Whole Foods Plans 100 Rooftop Solar Systems

Source: By DIANE CARDWELL, New York Times • Posted: Wednesday, March 9, 2016

Cyrena Lee, in front of the Whole Foods Market in Gowanus, Brooklyn. Solar energy is in keeping with the company’s image, but it will also save the company money. Credit Dolly Faibyshev for The New York Times

Things at Whole Foods are about to get even greener.

The grocery chain plans to install as many as 100 rooftop solar systems, mainly through the power provider NRG Energy, on nearly a quarter of its stores and distribution centers, the companies said on Tuesday. SolarCity will also provide systems for the grocer, which could expand the rooftop solar program as the installations proceed.

“Installing solar at Whole Foods locations across the country will increase the percentage of renewable energy that is generated in communities where we work,” Kathy Luftus, global leader in sustainability at the company, said in a prepared statement. NRG plans to install systems in nine states, including California, Colorado, Connecticut, Massachusetts, Nevada and Texas.

Solar energy is in keeping with the Whole Foods image but it will also save the company money, because the solar providers can offer electricity at prices below what the stores and centers would normally pay utilities.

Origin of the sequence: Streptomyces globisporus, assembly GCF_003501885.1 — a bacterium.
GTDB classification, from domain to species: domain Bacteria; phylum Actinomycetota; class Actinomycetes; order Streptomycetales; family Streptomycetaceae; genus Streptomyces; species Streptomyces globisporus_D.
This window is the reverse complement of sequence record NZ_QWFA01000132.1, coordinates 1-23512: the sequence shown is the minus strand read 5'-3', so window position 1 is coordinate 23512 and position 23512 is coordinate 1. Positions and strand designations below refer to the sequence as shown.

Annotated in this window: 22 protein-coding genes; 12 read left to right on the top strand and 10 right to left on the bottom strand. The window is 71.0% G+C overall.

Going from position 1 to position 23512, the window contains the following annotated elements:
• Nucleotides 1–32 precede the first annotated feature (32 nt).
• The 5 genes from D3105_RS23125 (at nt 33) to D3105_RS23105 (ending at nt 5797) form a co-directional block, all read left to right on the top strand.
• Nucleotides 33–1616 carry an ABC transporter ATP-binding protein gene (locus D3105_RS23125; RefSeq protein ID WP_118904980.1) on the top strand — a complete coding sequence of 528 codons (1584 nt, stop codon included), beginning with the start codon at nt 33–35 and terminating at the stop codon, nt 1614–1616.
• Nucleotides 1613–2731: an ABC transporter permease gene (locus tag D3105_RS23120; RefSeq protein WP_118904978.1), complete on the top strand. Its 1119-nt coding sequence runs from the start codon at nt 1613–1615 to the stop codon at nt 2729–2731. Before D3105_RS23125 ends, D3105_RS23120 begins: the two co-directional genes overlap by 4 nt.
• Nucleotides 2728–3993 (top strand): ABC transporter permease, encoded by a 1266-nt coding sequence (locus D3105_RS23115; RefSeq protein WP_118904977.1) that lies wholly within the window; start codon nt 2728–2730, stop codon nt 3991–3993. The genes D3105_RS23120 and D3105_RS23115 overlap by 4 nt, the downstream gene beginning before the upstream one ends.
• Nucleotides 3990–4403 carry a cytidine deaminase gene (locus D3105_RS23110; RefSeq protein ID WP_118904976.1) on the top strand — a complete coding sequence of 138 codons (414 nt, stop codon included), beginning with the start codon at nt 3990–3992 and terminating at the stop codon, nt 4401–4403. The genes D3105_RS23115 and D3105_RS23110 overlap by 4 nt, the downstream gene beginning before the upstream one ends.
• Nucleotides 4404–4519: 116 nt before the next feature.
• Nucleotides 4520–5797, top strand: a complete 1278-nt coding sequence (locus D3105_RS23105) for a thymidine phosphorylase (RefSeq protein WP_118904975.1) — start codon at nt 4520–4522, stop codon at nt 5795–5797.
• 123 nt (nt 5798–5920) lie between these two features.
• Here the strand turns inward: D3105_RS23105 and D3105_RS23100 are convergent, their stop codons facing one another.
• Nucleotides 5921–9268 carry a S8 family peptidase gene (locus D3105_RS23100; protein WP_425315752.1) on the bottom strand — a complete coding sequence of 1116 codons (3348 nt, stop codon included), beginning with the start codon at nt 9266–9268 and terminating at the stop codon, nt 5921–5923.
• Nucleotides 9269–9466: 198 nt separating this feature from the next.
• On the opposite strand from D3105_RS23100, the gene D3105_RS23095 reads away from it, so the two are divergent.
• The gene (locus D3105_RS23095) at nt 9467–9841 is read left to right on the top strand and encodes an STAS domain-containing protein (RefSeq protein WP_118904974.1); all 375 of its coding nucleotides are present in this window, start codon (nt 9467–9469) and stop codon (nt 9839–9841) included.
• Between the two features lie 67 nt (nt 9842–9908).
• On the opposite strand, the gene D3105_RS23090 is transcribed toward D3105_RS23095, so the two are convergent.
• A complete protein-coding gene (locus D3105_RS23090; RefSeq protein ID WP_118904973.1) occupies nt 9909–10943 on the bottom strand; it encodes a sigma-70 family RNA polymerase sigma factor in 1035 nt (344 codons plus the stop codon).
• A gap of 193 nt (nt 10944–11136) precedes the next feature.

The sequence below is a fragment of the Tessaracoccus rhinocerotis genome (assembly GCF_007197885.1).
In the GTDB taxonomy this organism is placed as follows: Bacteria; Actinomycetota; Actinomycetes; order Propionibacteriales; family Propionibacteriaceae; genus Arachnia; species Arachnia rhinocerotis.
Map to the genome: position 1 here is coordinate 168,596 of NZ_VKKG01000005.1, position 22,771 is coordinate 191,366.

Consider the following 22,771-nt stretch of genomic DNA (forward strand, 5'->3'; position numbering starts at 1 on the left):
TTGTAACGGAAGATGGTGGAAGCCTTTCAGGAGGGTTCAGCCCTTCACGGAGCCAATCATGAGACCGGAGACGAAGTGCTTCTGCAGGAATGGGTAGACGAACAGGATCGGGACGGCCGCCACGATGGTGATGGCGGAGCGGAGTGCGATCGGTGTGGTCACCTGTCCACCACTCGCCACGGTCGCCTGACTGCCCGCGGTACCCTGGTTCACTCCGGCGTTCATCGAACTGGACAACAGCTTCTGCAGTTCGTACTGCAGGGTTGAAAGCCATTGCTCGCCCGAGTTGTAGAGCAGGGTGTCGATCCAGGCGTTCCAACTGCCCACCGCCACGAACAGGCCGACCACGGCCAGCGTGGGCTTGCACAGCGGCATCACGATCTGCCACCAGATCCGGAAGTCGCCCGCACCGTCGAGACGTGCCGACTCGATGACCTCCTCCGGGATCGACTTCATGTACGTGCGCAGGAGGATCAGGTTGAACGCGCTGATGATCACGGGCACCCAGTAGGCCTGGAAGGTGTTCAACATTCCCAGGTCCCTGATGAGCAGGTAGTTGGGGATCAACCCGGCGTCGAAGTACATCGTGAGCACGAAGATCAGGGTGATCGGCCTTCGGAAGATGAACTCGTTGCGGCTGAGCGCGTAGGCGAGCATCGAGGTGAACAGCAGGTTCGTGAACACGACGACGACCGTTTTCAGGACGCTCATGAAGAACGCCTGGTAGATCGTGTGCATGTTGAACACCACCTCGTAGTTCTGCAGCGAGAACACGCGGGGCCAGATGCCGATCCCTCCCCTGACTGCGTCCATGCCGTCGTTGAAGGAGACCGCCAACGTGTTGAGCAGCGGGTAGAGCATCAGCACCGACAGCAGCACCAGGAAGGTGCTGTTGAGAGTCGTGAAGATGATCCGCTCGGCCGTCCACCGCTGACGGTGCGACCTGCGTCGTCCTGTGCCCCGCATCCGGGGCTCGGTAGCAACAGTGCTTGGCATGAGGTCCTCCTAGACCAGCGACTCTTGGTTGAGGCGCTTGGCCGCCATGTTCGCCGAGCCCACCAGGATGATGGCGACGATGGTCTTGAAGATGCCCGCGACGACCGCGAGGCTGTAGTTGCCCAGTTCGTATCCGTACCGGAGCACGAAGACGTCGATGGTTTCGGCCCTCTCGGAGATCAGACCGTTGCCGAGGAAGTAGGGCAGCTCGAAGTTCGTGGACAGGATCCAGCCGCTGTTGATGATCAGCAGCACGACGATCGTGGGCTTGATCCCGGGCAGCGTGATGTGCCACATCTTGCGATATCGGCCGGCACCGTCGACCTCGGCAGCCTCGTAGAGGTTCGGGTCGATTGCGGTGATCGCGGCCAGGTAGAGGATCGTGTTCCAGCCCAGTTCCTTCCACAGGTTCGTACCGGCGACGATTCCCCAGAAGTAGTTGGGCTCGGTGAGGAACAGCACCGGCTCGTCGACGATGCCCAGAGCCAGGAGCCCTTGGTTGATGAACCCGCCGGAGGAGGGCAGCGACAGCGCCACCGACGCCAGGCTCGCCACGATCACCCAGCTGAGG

The grocer has been under pressure to reduce costs as it has faced increasing competition from other chains offering specialty and organic foods at lower prices.

For NRG, the move shows that the company, in retreat from an ambitious attempt under its former chief executive, David Crane, to become the Google or Apple of green energy, will pursue the market for renewables on a large scale.

The new chief executive, Mauricio Gutierrez, told investors last month that NRG was refocusing on its core business and was in negotiations concerning the fate of the home solar and electric vehicle charging divisions that he expected to complete in the second quarter of this year.

“Simplification of our business is an imperative, both for external perception and internal focus,” he said on a conference call. “Not all renewable businesses are viewed the same in terms of fit and value for NRG.”

That means NRG, which has headquarters in Princeton, N.J., and Houston, will continue to invest in large-scale wind and solar, including rooftop systems for commercial and industrial customers like Whole Foods, said Craig Cornelius, senior vice president.

The installations, which will range from five to 200 times the size of a typical home array, are attractive, Mr. Cornelius said, because the larger scale allows NRG to replicate a similar design across several sites.

“It really just comes down to streamlined engineering design, economies of scale in equipment purchasing and construction, and the finance-ability of Whole Foods as a quality customer,” he said.